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Goldman: Boucher right, only choice for Flyers

By Justin Goldman - NHL.com Correspondent

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Goldman: Boucher right, only choice for Flyers
Our goalie expert is back for a look at the Flyers goaltending carousel, which has once agains settled on Brian Boucher for Game 2. Justin Goldman of The Goalie Guildt ells us why that is the only decision coach Peter Laviolette could make and what awaits Flyer fans later Monday evening.
Our goalie expert is back for a look at the Flyers goaltending carousel, which has once agains settled on Brian Boucher for Game 2. Justin Goldman of The Goalie Guildt ells us why that is the only decision coach Peter Laviolette could make and what awaits Flyer fans later Monday evening.

Before the Flyers-Bruins series began, my big question for Brian Boucher was whether or not he could make the early saves in each game.

Unfortunately, my premonition came true. Boucher was beat just 1:52 into Game 1 by a quick David Krejci backhander, a goal that gave the Bruins all the momentum they would need to crush the Flyers, 7-3.

Boucher was later pulled in favor of Sergei Bobrovsky after allowing five goals on just 23 shots.

When a goalie fails to make early saves in a playoff game, the results are often disastrous. It can lead a goalie, regardless of age or experience, to tense up, over-compensate their angles and "fight" the puck. From there, the confidence quickly wanes and the mind processes many more negative thoughts than positives.

This is revealed in a nervous-looking goalie, one that often fails to read and react in a pure and sharp manner.

Following Krejci's goal, Boucher had that nervous appearance. He was hesitant and unsure of his positioning. He was caught looking the wrong way on a few shots and picked up others very late. Combined with Boston's concerted effort to get traffic in front of him, Boucher struggled to keep his eyes on the puck, absorb shots and control rebounds.

Overall, his performance in Game 1 was nothing short of soul-crushing for Flyers fans.

But none of that matters any longer.

Boucher, who I consider to be quite the wily veteran, has proven numerous times during his career that he can bounce back with motivating saves in the next game. Because of this, Peter Laviolette's decision to toss Boucher right back in goal for Game 2 was a pretty easy one.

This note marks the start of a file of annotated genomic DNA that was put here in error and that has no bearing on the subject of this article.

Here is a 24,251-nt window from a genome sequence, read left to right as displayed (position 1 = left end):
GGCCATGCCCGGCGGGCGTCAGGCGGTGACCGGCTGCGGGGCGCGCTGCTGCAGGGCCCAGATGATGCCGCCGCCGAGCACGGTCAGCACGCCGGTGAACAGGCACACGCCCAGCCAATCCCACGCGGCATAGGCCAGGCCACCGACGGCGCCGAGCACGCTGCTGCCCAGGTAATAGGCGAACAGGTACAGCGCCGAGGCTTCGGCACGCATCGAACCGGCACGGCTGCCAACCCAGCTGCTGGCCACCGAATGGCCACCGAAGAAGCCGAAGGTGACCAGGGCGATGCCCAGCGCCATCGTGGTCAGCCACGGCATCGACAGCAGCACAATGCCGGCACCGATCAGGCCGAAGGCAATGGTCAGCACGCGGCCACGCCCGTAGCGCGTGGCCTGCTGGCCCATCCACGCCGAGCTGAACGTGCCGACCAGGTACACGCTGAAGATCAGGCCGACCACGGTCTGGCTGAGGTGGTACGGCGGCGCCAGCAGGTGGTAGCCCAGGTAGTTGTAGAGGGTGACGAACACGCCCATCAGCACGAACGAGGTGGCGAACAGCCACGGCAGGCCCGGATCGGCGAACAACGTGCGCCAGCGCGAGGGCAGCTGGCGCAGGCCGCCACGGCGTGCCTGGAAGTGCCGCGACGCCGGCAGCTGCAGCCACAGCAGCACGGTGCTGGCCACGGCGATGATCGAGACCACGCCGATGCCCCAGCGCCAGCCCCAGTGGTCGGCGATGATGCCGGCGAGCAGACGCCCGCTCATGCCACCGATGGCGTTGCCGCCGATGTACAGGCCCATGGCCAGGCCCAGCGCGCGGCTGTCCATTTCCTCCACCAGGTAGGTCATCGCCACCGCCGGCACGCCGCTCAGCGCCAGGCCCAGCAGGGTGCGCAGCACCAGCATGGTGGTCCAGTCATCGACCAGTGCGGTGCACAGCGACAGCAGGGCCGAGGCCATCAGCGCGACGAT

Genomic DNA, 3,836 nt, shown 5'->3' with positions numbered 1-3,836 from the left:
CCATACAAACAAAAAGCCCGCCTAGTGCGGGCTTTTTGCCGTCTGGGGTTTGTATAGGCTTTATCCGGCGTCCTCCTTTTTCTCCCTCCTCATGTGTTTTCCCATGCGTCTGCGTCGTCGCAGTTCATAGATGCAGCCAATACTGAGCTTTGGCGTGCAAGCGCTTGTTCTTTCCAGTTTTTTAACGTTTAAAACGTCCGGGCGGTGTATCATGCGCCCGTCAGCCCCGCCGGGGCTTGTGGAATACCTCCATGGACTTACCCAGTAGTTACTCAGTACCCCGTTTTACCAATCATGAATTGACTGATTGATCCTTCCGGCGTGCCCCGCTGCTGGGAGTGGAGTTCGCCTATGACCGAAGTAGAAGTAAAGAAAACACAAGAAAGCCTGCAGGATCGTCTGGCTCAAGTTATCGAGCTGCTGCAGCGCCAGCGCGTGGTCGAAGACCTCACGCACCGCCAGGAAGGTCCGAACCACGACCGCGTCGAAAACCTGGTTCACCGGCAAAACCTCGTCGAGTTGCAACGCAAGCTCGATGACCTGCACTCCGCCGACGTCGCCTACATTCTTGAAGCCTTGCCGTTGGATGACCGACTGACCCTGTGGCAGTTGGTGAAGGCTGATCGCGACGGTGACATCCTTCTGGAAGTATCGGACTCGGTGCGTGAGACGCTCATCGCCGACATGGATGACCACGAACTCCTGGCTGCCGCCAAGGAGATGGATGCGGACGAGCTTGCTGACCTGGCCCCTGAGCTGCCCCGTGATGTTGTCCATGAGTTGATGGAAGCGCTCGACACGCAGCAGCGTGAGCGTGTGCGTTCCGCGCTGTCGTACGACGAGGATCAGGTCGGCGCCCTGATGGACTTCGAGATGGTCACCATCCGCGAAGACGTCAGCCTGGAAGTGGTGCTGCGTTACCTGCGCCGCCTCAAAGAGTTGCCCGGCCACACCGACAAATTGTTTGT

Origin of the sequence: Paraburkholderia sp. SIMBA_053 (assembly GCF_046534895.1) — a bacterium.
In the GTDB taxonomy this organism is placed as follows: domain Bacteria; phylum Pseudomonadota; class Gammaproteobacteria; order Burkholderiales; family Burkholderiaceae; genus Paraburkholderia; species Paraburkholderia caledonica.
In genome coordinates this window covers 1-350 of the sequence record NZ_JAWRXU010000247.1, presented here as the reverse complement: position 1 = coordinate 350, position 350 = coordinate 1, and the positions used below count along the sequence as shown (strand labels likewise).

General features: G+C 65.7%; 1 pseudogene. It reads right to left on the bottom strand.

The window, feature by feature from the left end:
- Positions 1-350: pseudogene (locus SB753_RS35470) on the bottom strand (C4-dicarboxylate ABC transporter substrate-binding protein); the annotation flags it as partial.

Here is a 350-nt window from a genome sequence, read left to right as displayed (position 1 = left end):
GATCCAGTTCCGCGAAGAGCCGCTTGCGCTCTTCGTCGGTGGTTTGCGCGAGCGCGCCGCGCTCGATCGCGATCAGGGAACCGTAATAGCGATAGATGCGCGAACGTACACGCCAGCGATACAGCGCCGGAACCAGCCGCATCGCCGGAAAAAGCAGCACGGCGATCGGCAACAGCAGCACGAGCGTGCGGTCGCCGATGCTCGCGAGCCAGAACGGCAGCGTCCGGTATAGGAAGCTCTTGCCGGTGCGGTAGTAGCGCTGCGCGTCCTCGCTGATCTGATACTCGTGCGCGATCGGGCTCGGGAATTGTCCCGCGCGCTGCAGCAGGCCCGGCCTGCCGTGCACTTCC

But what will it take for Boucher to bounce back and spark his team to tie the series before it shifts to Boston?

Simply, a short memory, a more attentive start and a visible sense of composure.

Let's face it -- Boucher has been pulled in playoff games before. He knows what it takes to mentally prepare for a bounce-back game and he's been through plenty of ups and downs during his adventurous career.

And when compared to the alternative options, Boucher is clearly the best choice in goal as the series rolls along, with Bobrovsky backing him up. Michael Leighton is a good third goalie to have around, but in my opinion he's too withdrawn from the speed and pace of a Stanley Cup Playoffs game to be considered a quality option.

No, this situation is clearly not easy for Flyers fans to stomach. But Boucher definitely deserves another chance to bounce back.

All he has to do is make the early saves and the confidence, the composure and the clutch saves will come naturally.

Making the first save is one of the toughest and most important things for a goalie, at any age or level, to accomplish. But I have no doubt in my mind that Boucher has the experience and mental fortitude to learn from his costly mistakes in Game 1 and be one of the best Flyers in Game 2.
Quote of the Day

Obviously a lot happened in a short period of time. At the end of the day, considering everything I went through, I really felt close to my teammates and I really feel like what we accomplished, I know we didn't win it all. ... I'm really proud of how we got there and what we did once we got there.

— Rangers forward Martin St. Louis to Jim Cerny of BlueshirtsUnited.com